DeKalb faces frigid temps

By Sara Adams

Jack Frost left his off-season temporarily to make a sweep through DeKalb last night, and he’s expected to stay until tomorrow.

DeKalb residents found themselves under an overnight freeze warning last night, with temperatures expected to drop into the upper 20s for at least two to three hours, NIU staff meteorologist Gilbert Sebenste said.

Some might have been surprised to find snow falling from the sky Monday morning, though Sebenste said this not an uncommon occurrence.

“Flurries are possible every few years in May,” he said. “Needless to say, it’s depressing for most folks that want spring to start coming on quickly.”

Bernadette Ciezczak, a junior elementary education major, is surprised that it is this cold in May.

“It’s too close to the summer months for people to wear jackets and hats,” Ciezczak said. “April showers are supposed to bring May flowers, and I don’t see any flowers!”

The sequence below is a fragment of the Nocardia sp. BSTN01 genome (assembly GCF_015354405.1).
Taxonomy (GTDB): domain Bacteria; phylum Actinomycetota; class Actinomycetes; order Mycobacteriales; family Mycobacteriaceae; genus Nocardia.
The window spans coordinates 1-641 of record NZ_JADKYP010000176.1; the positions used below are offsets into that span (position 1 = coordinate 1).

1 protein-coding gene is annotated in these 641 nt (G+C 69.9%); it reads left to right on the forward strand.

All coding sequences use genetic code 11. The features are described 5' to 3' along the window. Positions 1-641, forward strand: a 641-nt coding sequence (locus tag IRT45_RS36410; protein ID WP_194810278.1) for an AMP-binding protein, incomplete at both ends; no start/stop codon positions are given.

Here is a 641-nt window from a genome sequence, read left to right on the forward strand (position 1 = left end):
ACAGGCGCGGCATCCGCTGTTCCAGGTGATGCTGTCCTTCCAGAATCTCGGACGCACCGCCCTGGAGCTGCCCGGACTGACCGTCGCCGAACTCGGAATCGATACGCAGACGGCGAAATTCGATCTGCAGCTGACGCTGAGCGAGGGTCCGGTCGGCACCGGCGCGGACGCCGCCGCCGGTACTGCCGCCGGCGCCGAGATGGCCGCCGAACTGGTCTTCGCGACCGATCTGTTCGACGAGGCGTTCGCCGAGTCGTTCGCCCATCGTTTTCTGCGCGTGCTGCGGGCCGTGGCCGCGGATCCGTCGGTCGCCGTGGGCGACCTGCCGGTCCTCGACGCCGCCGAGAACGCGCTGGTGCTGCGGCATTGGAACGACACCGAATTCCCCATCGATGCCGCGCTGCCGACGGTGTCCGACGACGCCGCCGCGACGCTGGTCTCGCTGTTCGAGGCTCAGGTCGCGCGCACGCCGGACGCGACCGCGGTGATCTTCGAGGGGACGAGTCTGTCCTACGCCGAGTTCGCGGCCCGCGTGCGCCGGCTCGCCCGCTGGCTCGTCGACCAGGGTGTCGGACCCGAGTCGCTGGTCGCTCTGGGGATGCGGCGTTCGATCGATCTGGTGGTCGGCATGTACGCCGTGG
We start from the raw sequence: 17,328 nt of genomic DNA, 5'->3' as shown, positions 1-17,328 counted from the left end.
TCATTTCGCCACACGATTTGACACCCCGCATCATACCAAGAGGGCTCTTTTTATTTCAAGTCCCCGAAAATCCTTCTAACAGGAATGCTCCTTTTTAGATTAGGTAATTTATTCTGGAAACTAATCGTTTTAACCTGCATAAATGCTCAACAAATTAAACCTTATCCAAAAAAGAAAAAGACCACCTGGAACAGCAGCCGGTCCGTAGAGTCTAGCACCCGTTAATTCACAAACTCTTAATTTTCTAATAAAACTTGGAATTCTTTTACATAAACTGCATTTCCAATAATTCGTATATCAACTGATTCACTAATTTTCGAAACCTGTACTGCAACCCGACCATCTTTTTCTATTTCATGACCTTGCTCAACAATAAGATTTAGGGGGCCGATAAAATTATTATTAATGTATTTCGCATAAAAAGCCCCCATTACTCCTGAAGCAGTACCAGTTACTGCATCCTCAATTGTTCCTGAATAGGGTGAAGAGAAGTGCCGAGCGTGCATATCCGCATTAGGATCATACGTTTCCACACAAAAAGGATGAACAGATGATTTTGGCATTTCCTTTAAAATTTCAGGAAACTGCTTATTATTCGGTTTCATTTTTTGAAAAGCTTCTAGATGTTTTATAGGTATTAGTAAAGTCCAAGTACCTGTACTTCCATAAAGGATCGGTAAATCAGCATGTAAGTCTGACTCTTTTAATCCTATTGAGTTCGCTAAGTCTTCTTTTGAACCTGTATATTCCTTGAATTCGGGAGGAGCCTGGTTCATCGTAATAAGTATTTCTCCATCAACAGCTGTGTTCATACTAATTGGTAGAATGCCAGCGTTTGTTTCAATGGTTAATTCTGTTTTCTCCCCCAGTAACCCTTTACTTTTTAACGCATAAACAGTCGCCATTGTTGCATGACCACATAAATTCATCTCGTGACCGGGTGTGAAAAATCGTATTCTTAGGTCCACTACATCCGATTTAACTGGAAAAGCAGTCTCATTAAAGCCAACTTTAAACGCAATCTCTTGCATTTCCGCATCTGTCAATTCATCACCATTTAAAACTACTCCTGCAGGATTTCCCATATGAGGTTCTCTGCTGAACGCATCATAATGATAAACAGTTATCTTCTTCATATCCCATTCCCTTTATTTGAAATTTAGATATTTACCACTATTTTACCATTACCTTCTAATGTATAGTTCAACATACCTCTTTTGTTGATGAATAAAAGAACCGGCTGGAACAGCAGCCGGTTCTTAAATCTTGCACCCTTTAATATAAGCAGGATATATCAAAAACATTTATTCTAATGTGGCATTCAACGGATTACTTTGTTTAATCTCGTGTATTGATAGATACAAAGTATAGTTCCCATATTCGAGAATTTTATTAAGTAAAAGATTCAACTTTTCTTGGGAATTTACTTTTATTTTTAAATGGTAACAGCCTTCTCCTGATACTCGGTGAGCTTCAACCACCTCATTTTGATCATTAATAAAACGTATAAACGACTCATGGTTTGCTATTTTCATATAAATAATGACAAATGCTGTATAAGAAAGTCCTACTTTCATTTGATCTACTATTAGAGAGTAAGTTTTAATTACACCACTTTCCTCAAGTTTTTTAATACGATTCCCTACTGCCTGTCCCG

Sebenste recalls local temperatures dropping as many as 50 degrees or more in one day locally, and days in the Dakotas that have gone from 80 degrees to minus 10 degrees in one day.

“While temperature flip-flopping dramatically this time is normal, we’re on the side of the temperature that most people, including myself, don’t like,” Sebenste said.

Today, DeKalb residents can expect the weather to be in the mid 50s, though due to the dry air it is expected to cool off again tonight with the possibility of another frost or freeze.

This kind of weather has the potential to impose significant damage to plants and vegetation, Sebenste said.

“If you have any plants outdoors – flowers and such – cover them with plastic, and that’s really all you can do,” he said, “besides be unhappy about the fact that the weather is chilly.”

However, like with many instances involving weather, the clouds in the sky do have a silver lining.

The jet stream that brought us this frigid weather from northern Canada is expected to change dramatically within the next five days, and by Sunday temperatures could reach the 80s, Sebenste said.